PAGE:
Aire Cathedral, dedicated to Saint John the Baptist, is located in the town of Aire-sur-l'Adour. It was the seat of the Bishops of Aire until the diocese was abolished in 1801 and again from 1822 when the diocese was restored; in 1857 it was renamed the Diocese of Aire and Dax. In 1933 the bishop moved to Dax, making Dax Cathedral his seat, when the cathedral at Aire became a co-cathedral.
The cathedral is situated in the lower town, where the bishops used to live. In origin a structure of the 11th and 12th centuries, it was subject to much alteration between the 14th and 17th centuries and its present appearance shows a variety of styles. The great rotunda on the chevet is especially noticeable. From the 12th century there remain three bays and an apse.
The severe 13th century façade, surmounted by a tower with a slate roof, has a simple vaulted portal with a pointed arch. The present sacristy is in origin a chapter house of the 14th century, with Gothic vaulting supported by central pillars; this is of Tolosan construction and evokes the 'palm trees' of the Dominicans. The nave has ogive vaults of the 14th century. The quire is flanked by four apsidioles giving onto the transept. The organs and side-altars are of the late 18th century, as are the stalls, the high altar and the rest of the handsome furnishings.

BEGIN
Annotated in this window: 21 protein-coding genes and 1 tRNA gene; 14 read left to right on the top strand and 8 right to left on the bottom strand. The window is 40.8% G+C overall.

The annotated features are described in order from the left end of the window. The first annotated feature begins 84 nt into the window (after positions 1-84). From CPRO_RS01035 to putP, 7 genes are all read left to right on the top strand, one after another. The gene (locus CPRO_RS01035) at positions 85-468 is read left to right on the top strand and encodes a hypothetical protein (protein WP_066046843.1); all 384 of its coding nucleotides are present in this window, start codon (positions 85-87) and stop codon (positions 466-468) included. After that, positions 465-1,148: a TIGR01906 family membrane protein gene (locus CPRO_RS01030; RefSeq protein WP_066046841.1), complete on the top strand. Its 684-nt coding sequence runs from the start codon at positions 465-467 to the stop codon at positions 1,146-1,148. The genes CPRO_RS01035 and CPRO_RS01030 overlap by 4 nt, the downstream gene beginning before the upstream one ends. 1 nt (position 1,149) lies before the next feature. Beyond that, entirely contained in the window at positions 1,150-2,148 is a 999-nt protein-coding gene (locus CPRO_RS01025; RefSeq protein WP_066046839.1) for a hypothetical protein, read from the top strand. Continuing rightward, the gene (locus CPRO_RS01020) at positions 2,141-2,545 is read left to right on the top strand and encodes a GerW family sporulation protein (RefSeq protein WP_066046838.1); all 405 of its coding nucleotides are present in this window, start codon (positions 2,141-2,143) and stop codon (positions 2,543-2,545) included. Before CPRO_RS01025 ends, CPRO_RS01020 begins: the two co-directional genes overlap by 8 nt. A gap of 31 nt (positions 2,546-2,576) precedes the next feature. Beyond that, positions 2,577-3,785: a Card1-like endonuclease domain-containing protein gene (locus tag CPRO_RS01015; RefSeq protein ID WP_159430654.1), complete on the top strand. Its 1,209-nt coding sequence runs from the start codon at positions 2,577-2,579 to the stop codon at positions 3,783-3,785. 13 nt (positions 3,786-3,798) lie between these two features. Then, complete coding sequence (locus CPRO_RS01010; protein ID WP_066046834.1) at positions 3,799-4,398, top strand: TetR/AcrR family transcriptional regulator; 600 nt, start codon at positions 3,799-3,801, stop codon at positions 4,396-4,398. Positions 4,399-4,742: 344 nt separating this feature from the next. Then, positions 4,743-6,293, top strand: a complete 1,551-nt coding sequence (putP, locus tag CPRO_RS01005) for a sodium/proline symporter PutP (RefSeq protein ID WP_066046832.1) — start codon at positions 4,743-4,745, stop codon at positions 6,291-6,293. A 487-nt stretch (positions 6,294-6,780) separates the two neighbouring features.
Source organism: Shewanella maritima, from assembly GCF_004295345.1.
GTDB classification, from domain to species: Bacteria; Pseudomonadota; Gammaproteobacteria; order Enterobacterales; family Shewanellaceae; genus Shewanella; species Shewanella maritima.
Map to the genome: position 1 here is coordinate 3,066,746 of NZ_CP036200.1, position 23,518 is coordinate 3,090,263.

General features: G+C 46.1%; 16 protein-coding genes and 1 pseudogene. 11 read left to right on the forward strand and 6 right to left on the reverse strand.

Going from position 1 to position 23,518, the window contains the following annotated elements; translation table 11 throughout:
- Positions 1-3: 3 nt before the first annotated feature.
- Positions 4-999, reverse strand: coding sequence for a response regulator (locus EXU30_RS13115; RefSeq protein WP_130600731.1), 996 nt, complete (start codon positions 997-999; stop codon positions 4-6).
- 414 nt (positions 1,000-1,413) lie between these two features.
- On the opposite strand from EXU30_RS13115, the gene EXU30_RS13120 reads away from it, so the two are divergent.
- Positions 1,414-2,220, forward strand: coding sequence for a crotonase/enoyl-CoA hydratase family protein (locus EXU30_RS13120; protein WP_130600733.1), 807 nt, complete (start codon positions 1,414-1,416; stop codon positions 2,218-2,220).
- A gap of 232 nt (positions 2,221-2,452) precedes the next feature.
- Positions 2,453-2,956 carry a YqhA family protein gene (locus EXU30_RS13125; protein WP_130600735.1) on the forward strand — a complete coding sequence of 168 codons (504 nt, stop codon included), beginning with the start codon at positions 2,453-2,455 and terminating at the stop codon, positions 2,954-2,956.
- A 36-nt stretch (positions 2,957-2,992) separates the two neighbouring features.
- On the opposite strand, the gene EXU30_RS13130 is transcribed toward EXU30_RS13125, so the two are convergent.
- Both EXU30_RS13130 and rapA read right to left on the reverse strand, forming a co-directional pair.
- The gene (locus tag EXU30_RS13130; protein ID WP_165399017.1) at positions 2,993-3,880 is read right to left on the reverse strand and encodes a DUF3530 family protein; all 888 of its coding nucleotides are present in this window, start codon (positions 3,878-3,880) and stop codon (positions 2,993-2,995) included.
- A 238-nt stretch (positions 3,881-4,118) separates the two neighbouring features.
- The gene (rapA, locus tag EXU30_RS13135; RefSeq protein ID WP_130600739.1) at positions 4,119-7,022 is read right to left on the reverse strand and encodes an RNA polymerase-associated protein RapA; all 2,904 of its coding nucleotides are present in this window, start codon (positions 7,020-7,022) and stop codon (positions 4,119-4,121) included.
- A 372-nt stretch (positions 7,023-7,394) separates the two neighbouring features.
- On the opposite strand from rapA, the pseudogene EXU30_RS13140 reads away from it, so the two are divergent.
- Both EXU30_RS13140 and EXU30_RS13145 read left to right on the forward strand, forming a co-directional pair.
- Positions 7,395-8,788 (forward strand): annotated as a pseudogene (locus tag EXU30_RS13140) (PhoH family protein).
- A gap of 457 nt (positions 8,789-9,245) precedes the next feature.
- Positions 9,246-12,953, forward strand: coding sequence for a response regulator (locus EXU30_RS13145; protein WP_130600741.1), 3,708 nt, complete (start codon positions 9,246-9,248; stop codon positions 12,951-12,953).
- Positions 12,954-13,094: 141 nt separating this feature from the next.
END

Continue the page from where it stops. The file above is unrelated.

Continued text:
While the apse is being extended towards the park, the orangery, a stone building of the 17th century, is being used for temporary exhibitions.
The overall dimensions of the cathedral are 48 metres in length, 8 metres in width across the nave and 15 metres in height to the highest point of the vault.
Aire Cathedral marks a stage on the Via Podiensis, one of the pilgrimage routes of the Way of St. James of Compostela, running from Le Puy-en-Velay to Santiago de Compostela via the Pass of Roncevaux.References:
The Castle of Gruyères is one of the most famous in Switzerland. It was built between 1270 and 1282, following the typical square plan of the fortifications in Savoy. It was the property of the Counts of Gruyères until the bankruptcy of the Count Michel in 1554. His creditors the cantons of Fribourg and Bern shared his earldom. From 1555 to 1798 the castle became residence to the bailiffs and then to the prefects sent by Fribourg.
In 1849 the castle was sold to the Bovy and Balland families, who used the castle as their summer residency and restored it. The castle was then bought back by the canton of Fribourg in 1938, made into a museum and opened to the public. Since 1993, a foundation ensures the conservation as well as the highlighting of the building and the art collection.
The castle is the home of three capes of the Order of the Golden Fleece. They were part of the war booty captured by the Swiss Confederates (which included troops from Gruyères) at the Battle of Morat against Charles the Bold, Duke of Burgundy in 1476. As Charles the Bold was celebrating the anniversary of his father's death, one of the capes is a black velvet sacerdotal vestment with Philip the Good's emblem sewn into it.
A collection of landscapes by 19th century artists Jean-Baptiste-Camille Corot, Barthélemy Menn and others are on display in the castle.